Is This Proof the UK Really is a “Nation of Animal Lovers”?

Leading international wildlife charity, Born Free, broadly welcomes the UK Government’s Animal Welfare Action Plan, published by DEFRA on 12th May.

Responding to the plan, the Charity’s co-founder and Executive President Will Travers OBE said:

“We applaud the level of ambition set out in DEFRA’s Animal Welfare Action Plan, and the wide range of issues it is designed to tackle, many of which have been long-standing campaign priorities for Born Free. We look forward to further details of the legislative and other mechanisms by which the various issues will be addressed, an expeditious timeline for their introduction, and better understanding the opportunities there will be for further input from ourselves and other key stakeholders. These promises have been a long time coming, and we urge the Government to ensure the necessary parliamentary time is made available to make good on them as a matter of priority.”

The Animal Welfare Action Plan (AWAP) identifies a range of initiatives aimed at improving the welfare of both free-living and captive wild animals. The recognition in law of animal sentience, which is likely to be first out of the blocks in the new parliamentary session, will set the tone. However, as well as acknowledging the sentience of vertebrate animals, it should seek to add invertebrates that are clearly sentient, such as decapod crustaceans (such as lobsters) and cephalopods (such as octopus), and must be accompanied by robust, meaningful and independent mechanisms by which decision-makers can be held to account.

Wild Animals Abroad

Commenting on the Action Plan, Born Free’s Head of Policy, Dr Mark Jones, said: “The UK was the first country in history to introduce animal welfare legislation. Today, it can play an important role in setting precedents for other countries to follow. DEFRA’s plans to focus on encouraging measures to improve the lives of animals at home and overseas is therefore welcome, as is the commitment to implement, and hopefully exceed, the targets being set by the global community to halt and reverse nature’s decline. We encourage the Government to make good on all these commitments, and do all it can to ensure other countries do the same through its direct engagement with them, and by promoting the adoption of animal welfare and wildlife conservation measures through international bodies such as the World Trade Organisation (WTO), the Convention on Biological Diversity (CBD), the Convention on the Conservation of Migratory Species (CMS), the Convention on International Trade in Endangered Species (CITES), and others.”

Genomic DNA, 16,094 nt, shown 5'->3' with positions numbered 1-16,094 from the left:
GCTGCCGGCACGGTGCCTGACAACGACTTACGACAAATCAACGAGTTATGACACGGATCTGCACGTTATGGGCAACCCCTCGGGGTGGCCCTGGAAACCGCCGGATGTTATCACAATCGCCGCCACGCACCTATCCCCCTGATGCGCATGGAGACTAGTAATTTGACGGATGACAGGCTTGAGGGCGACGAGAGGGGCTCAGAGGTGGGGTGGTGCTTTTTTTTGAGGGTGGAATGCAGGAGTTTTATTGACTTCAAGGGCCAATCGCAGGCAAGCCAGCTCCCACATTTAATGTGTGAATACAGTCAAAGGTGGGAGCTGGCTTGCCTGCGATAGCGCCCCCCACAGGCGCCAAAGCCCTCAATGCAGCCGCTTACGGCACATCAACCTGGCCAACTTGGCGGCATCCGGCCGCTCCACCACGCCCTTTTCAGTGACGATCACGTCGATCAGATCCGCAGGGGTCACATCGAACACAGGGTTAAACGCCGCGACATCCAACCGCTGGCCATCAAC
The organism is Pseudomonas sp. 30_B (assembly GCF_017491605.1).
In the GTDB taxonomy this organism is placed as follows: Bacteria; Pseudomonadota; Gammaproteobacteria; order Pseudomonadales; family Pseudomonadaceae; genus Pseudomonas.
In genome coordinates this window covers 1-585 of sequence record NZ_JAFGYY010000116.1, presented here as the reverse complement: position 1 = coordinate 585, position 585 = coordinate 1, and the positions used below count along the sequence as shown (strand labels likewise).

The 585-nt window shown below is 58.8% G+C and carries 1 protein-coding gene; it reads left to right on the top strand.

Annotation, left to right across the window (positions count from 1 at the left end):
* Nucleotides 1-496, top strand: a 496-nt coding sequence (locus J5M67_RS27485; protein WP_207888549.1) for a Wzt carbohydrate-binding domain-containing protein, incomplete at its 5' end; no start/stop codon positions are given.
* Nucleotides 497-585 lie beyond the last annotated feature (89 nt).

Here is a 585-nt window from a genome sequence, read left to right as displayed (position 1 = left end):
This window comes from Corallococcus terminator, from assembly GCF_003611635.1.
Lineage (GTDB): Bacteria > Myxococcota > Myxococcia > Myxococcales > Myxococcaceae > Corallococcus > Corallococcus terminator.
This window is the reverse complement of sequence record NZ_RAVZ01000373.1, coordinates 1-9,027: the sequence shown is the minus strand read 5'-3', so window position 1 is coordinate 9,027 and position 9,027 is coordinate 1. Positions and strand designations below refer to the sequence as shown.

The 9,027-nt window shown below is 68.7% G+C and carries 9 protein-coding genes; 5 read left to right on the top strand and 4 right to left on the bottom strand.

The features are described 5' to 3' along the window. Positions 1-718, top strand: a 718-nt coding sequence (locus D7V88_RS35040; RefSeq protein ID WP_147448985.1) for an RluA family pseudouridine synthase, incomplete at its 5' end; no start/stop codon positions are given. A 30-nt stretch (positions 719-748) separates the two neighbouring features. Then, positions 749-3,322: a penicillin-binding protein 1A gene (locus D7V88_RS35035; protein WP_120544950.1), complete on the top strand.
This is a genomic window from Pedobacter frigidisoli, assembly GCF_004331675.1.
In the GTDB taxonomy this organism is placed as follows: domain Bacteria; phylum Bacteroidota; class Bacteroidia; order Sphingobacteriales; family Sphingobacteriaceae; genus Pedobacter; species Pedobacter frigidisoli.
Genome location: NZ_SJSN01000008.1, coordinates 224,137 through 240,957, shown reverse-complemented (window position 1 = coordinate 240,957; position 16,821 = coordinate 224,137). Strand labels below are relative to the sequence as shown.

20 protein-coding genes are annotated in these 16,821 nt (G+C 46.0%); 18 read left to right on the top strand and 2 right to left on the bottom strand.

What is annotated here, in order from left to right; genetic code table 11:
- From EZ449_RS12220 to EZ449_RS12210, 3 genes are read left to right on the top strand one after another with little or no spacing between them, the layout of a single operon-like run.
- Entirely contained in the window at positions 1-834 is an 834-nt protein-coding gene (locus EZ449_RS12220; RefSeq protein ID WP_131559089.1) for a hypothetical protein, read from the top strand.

The UK’s Ivory Act has widely been lauded as one of the strictest ivory trade bans in the world, but it has yet to be implemented a full thirty months since it was passed. The Government must comprehensively implement the Act without further delay and extend its scope to include other ivory-bearing species, such as hippos, walrus and narwhal, as soon as possible.

The Government has restated its commitment to ban the import of hunting trophies from iconic or endangered species. This long-standing pledge should be implemented without further delay. The ban should cover the import and export of trophies from all hunted species and, crucially, must not be watered down by exemptions based on spurious ‘conservation benefit’ claims. The overwhelming majority of the British public support a ban on trophy imports and exports because they consider trophy hunting to be immoral and unacceptable, and the Government should act accordingly.